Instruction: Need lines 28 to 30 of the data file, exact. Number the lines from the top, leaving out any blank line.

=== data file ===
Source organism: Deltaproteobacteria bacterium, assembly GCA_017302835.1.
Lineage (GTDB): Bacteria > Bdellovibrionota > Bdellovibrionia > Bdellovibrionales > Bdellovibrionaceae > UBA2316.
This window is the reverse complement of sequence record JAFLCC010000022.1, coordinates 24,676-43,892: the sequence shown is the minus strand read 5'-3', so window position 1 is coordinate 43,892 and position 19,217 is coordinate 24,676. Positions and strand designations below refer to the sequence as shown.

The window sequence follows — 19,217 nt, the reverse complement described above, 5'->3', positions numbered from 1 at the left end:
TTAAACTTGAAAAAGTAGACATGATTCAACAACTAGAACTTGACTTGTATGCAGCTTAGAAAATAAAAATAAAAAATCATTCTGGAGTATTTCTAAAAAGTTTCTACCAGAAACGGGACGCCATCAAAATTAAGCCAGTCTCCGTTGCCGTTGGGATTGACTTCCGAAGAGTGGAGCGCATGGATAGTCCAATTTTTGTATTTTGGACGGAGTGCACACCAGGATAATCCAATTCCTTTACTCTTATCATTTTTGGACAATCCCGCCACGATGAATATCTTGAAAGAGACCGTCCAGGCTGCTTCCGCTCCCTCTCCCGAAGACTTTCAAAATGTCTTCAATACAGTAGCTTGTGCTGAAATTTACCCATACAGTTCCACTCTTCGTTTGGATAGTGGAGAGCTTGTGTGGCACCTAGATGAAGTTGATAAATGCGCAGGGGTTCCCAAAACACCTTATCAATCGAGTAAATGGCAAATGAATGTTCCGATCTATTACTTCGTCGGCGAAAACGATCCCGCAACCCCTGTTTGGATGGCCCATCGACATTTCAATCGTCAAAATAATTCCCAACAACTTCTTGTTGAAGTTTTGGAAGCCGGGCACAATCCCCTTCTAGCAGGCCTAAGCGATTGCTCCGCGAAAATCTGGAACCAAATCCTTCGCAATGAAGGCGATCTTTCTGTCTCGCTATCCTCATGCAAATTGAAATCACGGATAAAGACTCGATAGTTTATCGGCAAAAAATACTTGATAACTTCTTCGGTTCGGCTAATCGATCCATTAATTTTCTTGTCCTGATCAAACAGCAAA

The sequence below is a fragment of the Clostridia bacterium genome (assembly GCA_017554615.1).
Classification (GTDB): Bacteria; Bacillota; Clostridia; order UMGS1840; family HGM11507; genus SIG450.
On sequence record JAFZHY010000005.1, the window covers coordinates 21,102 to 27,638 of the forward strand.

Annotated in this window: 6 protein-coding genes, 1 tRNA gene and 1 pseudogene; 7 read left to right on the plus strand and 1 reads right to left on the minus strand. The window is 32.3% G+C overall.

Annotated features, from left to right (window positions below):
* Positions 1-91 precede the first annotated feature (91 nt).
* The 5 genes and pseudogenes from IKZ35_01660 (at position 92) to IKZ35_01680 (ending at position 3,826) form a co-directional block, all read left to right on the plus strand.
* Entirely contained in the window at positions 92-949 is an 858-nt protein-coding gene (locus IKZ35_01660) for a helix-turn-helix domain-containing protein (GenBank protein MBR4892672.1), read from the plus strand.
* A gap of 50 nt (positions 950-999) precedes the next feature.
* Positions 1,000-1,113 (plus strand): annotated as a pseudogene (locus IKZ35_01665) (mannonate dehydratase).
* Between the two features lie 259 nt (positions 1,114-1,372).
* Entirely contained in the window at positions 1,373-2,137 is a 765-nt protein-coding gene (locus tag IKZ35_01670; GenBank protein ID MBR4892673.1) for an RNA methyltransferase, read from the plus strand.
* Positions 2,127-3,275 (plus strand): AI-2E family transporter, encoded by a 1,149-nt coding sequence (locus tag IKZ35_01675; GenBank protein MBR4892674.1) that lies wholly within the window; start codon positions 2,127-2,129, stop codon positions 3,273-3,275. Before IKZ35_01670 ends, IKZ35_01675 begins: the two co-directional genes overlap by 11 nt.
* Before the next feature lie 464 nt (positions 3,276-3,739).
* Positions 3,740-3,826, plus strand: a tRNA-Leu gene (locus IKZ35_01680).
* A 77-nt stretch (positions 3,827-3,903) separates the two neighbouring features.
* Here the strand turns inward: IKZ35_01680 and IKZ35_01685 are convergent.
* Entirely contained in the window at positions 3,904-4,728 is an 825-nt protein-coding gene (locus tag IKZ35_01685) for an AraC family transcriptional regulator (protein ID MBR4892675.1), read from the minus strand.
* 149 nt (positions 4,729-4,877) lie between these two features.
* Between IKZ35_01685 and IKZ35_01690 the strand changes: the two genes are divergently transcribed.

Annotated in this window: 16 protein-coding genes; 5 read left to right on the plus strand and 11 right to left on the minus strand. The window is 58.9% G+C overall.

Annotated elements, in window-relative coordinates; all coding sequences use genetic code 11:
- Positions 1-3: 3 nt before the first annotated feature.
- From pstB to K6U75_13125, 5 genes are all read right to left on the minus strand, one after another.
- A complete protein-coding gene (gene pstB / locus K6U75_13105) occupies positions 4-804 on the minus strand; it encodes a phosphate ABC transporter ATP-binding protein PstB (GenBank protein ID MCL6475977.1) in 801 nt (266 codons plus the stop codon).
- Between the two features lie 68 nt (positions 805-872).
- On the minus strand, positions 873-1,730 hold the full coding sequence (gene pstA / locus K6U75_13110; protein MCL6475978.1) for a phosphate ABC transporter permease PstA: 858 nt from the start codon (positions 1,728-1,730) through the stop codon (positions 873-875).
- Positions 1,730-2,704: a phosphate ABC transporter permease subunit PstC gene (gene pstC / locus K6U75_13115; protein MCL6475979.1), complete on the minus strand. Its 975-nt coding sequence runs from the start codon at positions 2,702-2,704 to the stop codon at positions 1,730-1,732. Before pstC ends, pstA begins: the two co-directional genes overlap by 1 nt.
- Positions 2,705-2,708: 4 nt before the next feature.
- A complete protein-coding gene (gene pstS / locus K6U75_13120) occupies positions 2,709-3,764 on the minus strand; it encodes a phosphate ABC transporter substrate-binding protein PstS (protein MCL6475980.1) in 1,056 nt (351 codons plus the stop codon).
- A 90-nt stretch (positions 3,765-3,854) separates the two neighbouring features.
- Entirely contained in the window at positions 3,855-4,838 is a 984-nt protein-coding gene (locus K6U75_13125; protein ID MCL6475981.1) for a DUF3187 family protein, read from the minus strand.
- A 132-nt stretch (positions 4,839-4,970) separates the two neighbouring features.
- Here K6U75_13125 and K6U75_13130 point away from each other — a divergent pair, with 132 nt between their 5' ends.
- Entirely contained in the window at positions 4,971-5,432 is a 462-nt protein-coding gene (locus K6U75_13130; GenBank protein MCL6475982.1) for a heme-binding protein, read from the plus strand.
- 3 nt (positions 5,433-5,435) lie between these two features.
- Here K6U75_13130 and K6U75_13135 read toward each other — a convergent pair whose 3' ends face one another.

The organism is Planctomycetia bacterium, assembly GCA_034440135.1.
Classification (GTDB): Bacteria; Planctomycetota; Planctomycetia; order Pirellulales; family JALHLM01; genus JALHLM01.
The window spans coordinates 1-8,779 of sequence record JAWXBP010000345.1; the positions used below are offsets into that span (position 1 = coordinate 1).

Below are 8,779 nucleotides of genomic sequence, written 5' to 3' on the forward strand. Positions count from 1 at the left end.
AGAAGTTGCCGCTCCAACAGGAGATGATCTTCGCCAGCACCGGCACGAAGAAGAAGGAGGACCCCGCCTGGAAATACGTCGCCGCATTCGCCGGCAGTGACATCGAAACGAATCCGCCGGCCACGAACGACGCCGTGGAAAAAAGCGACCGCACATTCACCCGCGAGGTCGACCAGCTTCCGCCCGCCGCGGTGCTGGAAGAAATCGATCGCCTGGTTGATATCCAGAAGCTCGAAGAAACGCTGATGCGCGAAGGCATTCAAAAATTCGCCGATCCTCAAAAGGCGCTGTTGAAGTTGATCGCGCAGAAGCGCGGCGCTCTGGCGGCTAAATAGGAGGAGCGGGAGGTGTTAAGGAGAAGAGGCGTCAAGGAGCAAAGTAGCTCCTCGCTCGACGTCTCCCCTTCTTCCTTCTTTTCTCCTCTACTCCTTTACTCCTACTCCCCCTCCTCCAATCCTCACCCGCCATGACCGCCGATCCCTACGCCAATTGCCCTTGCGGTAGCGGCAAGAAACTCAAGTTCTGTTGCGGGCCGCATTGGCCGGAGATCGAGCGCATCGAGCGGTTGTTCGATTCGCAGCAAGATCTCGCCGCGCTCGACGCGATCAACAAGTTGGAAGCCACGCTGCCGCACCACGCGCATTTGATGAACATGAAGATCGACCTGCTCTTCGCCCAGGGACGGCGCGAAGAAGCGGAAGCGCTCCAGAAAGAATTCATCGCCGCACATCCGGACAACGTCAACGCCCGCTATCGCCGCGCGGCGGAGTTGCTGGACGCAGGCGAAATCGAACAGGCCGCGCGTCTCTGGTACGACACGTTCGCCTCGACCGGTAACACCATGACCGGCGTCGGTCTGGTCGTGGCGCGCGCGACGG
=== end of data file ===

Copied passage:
- Positions 1-3: 3 nt before the first annotated feature.
- From pstB to K6U75_13125, 5 genes are all read right to left on the minus strand, one after another.
- A complete protein-coding gene (gene pstB / locus K6U75_13105) occupies positions 4-804 on the minus strand; it encodes a phosphate ABC transporter ATP-binding protein PstB (GenBank protein ID MCL6475977.1) in 801 nt (266 codons plus the stop codon).